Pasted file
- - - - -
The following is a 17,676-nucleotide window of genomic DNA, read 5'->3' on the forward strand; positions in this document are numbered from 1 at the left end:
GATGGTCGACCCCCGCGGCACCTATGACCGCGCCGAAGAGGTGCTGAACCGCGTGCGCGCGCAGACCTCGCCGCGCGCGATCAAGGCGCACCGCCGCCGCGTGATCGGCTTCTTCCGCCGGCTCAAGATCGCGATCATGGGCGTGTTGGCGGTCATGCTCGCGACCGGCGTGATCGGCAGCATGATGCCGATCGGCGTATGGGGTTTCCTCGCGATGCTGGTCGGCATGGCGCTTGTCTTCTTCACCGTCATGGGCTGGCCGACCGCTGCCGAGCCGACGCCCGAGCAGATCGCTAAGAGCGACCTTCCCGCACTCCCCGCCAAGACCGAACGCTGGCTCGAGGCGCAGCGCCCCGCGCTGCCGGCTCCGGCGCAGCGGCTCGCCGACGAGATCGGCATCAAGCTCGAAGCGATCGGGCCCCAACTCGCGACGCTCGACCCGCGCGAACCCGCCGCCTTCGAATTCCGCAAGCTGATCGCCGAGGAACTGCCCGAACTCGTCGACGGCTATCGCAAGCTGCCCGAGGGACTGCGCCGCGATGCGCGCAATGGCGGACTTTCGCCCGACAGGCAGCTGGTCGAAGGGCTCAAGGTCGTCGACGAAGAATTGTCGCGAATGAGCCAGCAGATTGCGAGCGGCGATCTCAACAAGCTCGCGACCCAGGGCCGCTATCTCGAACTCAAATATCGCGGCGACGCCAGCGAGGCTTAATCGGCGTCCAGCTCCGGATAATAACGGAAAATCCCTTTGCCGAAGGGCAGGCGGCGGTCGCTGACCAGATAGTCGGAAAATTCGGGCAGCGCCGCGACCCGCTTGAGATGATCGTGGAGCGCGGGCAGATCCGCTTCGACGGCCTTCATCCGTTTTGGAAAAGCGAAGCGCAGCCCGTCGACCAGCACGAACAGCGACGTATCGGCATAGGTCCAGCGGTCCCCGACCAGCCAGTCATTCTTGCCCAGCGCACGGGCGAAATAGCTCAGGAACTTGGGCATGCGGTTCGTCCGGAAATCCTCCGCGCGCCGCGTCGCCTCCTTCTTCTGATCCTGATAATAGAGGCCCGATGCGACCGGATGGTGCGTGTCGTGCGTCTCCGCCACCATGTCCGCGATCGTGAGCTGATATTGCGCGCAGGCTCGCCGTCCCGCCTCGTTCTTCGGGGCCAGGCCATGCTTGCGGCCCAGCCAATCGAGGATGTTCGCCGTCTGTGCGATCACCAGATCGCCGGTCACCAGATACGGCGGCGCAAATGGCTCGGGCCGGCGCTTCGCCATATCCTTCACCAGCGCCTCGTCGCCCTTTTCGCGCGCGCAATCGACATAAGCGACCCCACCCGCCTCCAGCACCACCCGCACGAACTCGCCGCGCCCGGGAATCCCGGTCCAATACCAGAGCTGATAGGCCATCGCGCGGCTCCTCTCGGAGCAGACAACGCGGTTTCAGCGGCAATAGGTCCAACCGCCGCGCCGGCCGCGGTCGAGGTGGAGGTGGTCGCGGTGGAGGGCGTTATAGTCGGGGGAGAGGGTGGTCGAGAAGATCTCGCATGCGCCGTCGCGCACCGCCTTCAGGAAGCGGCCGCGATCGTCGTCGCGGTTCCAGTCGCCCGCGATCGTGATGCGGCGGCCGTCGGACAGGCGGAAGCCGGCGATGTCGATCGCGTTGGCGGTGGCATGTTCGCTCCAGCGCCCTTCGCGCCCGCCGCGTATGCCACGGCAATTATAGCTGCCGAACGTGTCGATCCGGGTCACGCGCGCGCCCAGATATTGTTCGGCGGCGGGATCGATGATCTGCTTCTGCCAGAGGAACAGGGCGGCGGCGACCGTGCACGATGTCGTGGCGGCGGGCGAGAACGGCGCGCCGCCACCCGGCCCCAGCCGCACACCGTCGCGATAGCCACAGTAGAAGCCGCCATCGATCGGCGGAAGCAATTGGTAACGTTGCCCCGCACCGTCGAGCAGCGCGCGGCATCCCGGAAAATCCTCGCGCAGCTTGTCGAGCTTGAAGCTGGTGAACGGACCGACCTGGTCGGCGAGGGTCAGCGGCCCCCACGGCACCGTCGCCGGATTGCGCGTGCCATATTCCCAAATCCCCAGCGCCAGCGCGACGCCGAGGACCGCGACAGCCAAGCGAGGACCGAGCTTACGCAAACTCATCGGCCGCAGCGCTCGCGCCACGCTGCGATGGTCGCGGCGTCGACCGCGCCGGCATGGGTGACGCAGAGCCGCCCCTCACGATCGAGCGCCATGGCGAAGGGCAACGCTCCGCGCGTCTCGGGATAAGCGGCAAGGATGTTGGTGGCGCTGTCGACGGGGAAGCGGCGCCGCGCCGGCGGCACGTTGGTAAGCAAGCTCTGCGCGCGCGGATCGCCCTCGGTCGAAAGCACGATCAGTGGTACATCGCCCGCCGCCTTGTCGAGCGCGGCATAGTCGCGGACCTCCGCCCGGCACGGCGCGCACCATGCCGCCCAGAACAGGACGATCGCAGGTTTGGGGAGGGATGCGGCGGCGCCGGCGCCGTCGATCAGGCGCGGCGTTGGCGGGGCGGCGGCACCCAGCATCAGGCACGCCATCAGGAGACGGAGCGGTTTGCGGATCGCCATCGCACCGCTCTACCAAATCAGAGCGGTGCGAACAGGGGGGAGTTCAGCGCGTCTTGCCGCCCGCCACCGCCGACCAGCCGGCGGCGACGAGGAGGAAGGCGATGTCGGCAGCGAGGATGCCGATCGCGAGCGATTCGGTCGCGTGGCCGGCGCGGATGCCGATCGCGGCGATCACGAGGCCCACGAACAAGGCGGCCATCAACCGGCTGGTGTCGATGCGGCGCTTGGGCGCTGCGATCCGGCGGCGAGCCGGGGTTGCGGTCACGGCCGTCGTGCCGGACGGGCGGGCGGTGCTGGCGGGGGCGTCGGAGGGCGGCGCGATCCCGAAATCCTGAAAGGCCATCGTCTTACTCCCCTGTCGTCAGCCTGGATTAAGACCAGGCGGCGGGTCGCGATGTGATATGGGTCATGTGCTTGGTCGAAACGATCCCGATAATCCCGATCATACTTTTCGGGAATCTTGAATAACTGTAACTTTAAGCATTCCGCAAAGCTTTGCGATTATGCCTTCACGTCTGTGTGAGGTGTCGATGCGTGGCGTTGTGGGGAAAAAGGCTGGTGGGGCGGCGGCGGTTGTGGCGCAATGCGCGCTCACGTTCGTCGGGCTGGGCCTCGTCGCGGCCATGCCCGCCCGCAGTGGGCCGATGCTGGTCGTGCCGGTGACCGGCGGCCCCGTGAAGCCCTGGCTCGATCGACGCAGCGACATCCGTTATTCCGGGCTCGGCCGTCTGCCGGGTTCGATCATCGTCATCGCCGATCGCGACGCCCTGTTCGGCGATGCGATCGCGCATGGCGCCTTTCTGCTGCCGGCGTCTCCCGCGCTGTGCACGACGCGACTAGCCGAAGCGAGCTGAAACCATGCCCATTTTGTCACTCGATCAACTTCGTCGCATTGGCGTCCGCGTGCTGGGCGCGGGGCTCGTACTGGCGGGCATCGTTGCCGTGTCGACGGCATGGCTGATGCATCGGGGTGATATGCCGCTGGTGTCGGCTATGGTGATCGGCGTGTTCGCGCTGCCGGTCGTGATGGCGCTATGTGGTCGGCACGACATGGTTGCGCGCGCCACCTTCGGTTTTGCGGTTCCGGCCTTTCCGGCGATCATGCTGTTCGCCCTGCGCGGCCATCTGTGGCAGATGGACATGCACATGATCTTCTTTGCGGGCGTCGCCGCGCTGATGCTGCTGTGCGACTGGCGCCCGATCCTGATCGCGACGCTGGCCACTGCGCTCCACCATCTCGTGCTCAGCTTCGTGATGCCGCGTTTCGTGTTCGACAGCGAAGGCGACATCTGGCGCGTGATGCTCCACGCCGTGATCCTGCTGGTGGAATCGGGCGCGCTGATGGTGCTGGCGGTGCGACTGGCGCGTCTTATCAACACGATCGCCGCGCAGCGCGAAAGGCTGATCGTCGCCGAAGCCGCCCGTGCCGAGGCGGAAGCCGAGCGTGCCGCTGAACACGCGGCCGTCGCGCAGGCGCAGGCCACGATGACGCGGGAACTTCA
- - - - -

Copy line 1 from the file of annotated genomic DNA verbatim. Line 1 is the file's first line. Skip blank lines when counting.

The following is a 17,676-nucleotide window of genomic DNA, read 5'->3' on the forward strand; positions in this document are numbered from 1 at the left end: